Franklin D. Roosevelt

Statement on Signing House Joint Resolution 147.

July 16, 1943

I nave today signed House Joint Resolution No. 147, which continues the Commodity Credit Corporation.

The bill includes an amendment to the Emergency Price Control Act of 1942 which prohibits the use of grade labeling to inform consumers and which restricts the use of standards in maximum price regulations.

The language in the bill relating to standards is so ambiguous that misconceptions have already arisen as to its effect. The matters involved are of the utmost public concern. The legislation was adopted after only fragmentary debate. In view of the uncertainty created, I feel it necessary to state my own understanding of the amendment, as drawn from the expressed intent of its sponsors.

The language of the bill appropriating funds for the Office of Price Administration was construed as prohibiting the Administrator from making use of standards in any case regardless of how essential they were to price control unless such standards had been previously established by industry acceptance or by Government action. Such a construction would cripple price control because trade standards are frequently lacking or, as in the case of the grades of meats, incompletely established.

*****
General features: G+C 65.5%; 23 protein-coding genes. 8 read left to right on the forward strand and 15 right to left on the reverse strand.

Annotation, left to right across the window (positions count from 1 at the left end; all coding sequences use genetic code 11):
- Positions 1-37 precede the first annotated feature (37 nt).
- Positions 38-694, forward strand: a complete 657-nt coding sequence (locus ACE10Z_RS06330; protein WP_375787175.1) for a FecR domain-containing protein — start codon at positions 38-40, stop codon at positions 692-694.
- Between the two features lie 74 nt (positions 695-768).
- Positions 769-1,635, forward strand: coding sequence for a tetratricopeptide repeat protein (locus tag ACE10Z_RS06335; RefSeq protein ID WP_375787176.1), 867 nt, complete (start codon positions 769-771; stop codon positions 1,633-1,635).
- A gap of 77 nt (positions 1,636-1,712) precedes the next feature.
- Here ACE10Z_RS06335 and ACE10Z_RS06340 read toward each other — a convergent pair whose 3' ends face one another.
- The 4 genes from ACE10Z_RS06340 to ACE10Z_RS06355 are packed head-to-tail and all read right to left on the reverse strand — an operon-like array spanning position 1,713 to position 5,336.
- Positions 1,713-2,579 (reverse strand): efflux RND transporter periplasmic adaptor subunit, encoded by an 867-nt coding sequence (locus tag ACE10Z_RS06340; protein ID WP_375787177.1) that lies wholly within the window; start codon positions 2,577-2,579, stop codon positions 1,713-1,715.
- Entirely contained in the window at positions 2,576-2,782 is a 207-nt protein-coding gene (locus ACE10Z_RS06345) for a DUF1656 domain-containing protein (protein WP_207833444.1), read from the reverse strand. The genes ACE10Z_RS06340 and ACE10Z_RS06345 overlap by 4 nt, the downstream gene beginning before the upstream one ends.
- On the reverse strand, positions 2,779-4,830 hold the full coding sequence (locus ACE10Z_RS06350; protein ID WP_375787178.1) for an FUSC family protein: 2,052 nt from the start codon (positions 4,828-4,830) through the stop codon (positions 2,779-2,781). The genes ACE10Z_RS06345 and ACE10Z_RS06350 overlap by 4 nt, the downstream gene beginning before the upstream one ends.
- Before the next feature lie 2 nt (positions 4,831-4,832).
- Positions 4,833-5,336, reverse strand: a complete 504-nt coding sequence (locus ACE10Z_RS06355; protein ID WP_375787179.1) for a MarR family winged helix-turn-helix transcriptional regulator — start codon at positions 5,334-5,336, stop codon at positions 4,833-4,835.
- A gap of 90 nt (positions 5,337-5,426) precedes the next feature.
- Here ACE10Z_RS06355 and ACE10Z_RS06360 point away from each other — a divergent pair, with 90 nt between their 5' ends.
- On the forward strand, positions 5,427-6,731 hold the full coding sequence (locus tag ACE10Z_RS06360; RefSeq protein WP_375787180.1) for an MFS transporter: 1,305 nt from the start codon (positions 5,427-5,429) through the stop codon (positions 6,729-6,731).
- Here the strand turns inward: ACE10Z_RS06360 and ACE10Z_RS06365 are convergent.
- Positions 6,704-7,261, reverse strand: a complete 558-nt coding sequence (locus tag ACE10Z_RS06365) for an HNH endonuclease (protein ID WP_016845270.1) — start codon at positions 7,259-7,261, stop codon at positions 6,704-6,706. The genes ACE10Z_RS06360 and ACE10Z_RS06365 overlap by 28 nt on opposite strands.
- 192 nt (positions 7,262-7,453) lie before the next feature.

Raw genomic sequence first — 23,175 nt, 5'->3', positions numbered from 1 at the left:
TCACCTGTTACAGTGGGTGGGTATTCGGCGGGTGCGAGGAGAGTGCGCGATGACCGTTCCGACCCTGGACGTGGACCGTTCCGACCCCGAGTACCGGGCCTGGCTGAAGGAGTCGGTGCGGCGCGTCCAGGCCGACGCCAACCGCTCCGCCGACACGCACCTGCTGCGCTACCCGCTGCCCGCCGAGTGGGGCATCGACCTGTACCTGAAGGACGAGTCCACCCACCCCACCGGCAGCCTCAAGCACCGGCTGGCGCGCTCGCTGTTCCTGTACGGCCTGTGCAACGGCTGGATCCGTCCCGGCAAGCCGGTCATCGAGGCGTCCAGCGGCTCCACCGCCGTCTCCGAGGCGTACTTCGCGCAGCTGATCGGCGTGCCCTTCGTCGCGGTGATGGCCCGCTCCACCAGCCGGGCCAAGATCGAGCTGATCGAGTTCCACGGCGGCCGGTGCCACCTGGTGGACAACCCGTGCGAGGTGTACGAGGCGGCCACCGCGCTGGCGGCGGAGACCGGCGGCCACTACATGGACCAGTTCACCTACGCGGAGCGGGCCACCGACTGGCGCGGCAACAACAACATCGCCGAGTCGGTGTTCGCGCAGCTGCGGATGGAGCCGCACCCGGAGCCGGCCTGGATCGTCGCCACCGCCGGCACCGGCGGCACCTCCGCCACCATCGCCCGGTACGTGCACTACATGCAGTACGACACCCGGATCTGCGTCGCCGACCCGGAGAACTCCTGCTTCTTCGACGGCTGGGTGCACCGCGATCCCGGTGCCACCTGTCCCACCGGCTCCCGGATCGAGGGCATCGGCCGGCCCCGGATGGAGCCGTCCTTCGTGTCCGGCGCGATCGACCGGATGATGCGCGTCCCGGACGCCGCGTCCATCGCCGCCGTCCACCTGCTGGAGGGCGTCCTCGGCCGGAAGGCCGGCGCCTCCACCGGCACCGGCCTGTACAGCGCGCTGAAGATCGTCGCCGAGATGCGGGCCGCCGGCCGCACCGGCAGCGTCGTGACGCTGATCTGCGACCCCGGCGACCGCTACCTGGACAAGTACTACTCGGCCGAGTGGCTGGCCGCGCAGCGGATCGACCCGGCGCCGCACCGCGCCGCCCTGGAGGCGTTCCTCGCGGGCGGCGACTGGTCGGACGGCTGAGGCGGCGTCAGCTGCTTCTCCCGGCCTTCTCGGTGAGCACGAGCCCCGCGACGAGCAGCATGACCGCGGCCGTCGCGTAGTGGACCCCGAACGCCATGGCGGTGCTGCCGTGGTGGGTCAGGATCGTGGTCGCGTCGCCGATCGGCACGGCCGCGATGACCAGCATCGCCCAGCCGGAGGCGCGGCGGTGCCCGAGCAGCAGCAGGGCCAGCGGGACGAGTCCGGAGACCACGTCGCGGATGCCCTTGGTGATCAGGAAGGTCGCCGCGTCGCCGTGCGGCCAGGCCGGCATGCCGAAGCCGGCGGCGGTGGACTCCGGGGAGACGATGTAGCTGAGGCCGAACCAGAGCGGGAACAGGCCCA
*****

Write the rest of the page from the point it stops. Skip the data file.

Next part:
I am satisfied this bill has no such meaning. It was presented to the Senate and House to avoid the consequences that would have followed the adoption of the language in the appropriation bill. Senator Taft, who sponsored the language in the appropriation bill and the modification in this bill, stated expressly that the modification preserved power in the Administrator to "standardize" a commodity in any case in which this was "absolutely essential to an effective system of fixing prices." These assurances are in accord with the purpose and the terms of the compromise amendment and must be taken as controlling. It is with this understanding that I have signed the bill.

Franklin D. Roosevelt, Statement on Signing House Joint Resolution 147. Online by Gerhard Peters and John T. Woolley, The American Presidency Project

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